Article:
Executive Power

Pete Souza

Debates over the proper scope of executive power in the United States have been a feature of U.S. law and politics dating back to before the nation’s founding. Article II of the Constitution vests the president with “the executive power” and the power to act as the military’s Commander in Chief, but the post-9/11 presidency has been characterized as a striking expansion of executive power, particularly in the area of national security.

Latest in Executive Power

Documents

Federal Judge Rules Trump Cannot Spend Emergency Funds on Border Wall

A judge in the U.S. District Court for the Western District of Texas ruled that President Donald Trump's border wall emergency proclamation, which gave the adminstration the ability to use funding for other activities to pay for construction of the border wall, was unlawful. The ruling also permanently enjoined the heads of the Department of Defense, the Department of Homeland Security, the Department of the Interior and the Treasury Department from using emergency construction funds for the wall other than those appropriated by Congress in the 2019 Consolidated Appropriations Act.

Executive Power

Trump Asks Supreme Court to Hear Manhattan Tax Returns Case

On Nov. 14, President Trump petitioned the Supreme Court for a writ of certiorari to hear a case involving Manhattan District Attorney Cyrus Vance's subpoena to Trump's accounting firm Mazars for the president's tax returns. The petition filed by the president, a brief in opposition from Vance and an amicus curiae brief from the solicitor general are available below.

Petition for Writ

Executive Power

D.C. Circuit Court Denies Trump Rehearing in Mazars Case

The U.S. Court of Appeals for the D.C. Circuit has denied President Trump's petition for a rehearing en banc in Donald J. Trump v. Mazars, LLP et al. The order was issued per curiam with Judges Karen Henderson, Gregory Katsas and Neomi Rao dissenting. The court also denied a motion for a panel rehearing. Both orders can be view below.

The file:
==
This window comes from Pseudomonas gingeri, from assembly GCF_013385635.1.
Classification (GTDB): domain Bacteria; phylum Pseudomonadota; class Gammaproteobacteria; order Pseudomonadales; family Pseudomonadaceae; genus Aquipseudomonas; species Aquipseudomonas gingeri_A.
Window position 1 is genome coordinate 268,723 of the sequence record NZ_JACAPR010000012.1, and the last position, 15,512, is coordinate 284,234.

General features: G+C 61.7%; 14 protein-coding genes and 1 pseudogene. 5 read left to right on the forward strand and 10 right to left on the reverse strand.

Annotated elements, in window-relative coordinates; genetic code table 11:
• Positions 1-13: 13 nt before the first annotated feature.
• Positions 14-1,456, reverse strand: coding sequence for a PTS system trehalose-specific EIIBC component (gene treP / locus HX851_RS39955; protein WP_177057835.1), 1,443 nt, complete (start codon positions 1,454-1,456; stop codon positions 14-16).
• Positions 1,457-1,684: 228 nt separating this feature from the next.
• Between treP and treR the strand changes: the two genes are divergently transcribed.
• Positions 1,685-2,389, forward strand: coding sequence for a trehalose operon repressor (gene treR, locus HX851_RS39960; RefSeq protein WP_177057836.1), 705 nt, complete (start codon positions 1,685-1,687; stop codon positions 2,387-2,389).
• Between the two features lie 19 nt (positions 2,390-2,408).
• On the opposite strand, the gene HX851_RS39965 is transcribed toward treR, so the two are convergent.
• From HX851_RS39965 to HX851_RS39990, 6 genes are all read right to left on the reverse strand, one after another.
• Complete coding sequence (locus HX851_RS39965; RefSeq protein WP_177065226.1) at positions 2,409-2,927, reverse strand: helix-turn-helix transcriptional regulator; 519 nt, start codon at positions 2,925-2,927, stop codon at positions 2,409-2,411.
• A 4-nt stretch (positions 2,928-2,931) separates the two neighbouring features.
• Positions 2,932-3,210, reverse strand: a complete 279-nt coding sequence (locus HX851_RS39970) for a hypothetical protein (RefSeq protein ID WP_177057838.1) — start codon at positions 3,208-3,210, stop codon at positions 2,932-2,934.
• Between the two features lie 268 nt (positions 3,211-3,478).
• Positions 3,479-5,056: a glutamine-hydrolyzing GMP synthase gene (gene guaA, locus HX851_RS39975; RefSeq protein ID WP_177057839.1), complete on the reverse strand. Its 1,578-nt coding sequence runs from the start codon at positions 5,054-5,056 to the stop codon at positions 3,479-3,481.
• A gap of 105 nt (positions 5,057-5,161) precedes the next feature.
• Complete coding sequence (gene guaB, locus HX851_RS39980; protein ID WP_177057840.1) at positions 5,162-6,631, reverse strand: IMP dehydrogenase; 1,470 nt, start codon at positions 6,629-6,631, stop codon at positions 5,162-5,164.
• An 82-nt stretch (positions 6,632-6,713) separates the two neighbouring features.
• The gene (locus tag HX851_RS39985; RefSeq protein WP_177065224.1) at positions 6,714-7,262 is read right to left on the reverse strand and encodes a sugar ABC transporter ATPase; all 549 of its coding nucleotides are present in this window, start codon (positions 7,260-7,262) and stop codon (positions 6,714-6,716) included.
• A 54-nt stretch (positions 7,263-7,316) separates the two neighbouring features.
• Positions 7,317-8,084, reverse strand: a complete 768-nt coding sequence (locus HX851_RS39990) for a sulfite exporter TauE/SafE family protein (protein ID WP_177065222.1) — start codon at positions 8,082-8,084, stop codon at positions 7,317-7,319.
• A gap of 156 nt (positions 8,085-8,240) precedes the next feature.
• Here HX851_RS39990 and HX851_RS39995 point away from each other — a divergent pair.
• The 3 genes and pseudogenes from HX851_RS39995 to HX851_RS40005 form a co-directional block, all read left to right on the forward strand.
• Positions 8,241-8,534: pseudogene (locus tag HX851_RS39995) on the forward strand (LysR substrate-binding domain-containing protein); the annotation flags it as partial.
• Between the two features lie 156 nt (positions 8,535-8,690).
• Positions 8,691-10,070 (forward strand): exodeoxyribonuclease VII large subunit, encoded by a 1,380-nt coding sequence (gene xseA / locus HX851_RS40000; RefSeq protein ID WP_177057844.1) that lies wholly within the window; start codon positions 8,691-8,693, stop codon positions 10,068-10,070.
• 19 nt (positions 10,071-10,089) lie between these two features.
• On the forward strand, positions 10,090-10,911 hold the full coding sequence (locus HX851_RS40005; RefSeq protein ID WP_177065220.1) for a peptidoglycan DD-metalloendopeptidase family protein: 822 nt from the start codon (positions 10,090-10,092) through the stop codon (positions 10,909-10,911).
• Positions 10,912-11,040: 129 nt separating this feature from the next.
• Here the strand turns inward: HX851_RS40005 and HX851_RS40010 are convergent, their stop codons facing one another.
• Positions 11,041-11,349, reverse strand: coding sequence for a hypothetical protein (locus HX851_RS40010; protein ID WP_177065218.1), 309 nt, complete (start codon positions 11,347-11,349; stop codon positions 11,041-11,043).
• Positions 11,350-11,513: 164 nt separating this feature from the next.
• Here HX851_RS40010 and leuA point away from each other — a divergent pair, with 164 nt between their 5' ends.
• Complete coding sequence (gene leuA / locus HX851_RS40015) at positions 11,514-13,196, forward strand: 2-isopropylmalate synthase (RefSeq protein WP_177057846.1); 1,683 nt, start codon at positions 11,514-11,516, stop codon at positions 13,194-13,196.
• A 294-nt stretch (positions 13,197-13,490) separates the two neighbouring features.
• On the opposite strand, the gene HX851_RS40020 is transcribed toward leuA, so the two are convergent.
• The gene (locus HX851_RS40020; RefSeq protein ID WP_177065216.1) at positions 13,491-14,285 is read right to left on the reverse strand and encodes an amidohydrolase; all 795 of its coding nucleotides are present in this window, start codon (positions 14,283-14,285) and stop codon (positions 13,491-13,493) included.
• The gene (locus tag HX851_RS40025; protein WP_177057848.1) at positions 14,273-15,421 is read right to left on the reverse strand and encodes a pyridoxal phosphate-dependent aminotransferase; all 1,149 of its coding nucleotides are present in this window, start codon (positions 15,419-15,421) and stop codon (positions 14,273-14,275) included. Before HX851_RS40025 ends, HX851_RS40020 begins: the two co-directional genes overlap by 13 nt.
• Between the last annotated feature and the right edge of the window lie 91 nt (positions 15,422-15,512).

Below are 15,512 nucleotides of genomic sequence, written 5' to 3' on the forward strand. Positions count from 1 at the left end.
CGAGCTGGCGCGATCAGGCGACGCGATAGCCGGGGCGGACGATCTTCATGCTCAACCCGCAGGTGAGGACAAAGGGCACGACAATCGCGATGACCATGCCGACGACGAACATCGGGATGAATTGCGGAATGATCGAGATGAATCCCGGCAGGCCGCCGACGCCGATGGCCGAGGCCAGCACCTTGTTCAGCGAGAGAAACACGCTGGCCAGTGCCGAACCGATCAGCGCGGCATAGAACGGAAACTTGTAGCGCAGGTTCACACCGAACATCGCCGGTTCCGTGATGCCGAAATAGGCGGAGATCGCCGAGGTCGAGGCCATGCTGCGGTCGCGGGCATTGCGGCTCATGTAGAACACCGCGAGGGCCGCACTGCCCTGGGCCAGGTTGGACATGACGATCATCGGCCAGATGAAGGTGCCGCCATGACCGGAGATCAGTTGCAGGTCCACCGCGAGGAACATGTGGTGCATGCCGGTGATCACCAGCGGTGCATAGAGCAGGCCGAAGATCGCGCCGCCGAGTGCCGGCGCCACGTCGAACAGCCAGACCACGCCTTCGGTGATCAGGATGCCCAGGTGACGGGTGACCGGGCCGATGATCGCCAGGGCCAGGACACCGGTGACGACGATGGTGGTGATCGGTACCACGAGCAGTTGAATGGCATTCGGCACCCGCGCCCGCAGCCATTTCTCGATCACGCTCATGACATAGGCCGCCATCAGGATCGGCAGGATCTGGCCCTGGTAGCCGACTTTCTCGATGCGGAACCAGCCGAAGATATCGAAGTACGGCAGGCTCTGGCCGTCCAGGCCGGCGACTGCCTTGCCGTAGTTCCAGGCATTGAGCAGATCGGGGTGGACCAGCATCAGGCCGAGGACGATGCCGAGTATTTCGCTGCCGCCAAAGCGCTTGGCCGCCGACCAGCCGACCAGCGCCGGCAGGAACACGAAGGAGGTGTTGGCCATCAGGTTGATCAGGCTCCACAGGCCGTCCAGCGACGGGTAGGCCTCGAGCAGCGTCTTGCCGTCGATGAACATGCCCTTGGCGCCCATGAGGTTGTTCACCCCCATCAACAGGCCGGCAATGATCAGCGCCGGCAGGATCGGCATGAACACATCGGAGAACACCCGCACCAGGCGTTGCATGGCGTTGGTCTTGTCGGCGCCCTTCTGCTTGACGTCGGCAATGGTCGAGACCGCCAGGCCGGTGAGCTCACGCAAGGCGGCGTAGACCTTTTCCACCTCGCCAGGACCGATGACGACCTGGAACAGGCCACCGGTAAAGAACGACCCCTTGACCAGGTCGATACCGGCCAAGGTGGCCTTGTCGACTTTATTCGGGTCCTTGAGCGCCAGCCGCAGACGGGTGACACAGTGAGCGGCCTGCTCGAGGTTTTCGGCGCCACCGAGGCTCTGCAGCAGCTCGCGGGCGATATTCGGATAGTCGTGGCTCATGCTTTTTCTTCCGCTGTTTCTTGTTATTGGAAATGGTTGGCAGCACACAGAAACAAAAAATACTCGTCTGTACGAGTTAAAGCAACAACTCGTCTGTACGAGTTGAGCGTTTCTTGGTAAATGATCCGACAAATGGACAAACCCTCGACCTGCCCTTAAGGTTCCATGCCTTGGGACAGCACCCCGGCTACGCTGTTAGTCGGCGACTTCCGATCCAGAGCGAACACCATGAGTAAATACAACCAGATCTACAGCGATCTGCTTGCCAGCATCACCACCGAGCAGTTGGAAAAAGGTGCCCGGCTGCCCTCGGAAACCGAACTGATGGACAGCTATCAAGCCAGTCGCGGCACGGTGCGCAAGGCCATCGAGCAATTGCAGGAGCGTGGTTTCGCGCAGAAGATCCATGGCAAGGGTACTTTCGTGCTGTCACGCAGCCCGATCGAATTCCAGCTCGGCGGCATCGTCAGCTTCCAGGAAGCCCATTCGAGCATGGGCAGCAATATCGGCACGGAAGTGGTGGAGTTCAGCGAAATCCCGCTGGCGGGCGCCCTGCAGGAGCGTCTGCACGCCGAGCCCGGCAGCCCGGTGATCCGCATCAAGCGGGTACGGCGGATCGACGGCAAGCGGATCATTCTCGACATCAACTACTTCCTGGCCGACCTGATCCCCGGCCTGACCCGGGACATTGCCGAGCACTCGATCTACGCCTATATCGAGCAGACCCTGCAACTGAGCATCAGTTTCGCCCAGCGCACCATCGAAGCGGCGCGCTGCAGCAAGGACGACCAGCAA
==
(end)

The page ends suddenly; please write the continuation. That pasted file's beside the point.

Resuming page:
Denial of Rehearing En Banc

Executive Power

Second Circuit Rules Mazars Must Hand Over Trump Tax Returns to New York Prosecutors

Federal judges in the United States Court of Appeals for the Second Circuit ruled that President Trump’s accounting firm, Mazars USA LLP, must hand over eight years of financial documents pursuant to a subpoena filed by Manhattan District Attorney Cyrus Vance, Jr. The court held that presidential immunity from state criminal processes should not extend to investigative steps. The ruling can be found here and below.

Counterterrorism

Targeting al-Baghdadi and Selective Notification to Congress: Assessing the Issues

In the aftermath of the successful operation against Abu Bakr al-Baghdadi, the fact that the Trump administration gave advance notice to the Russian government and possibly also to some Republican lawmakers—but not to Speaker of the House Nancy Pelosi, House Permanent Select Committee on Intelligence Chairman Adam Schiff or other Democratic lawmakers—is attracting criticism. Is the criticism warranted? Not from a legal perspective. But it’s complicated from there.

Subscribe to Lawfare

EmailRSSKindle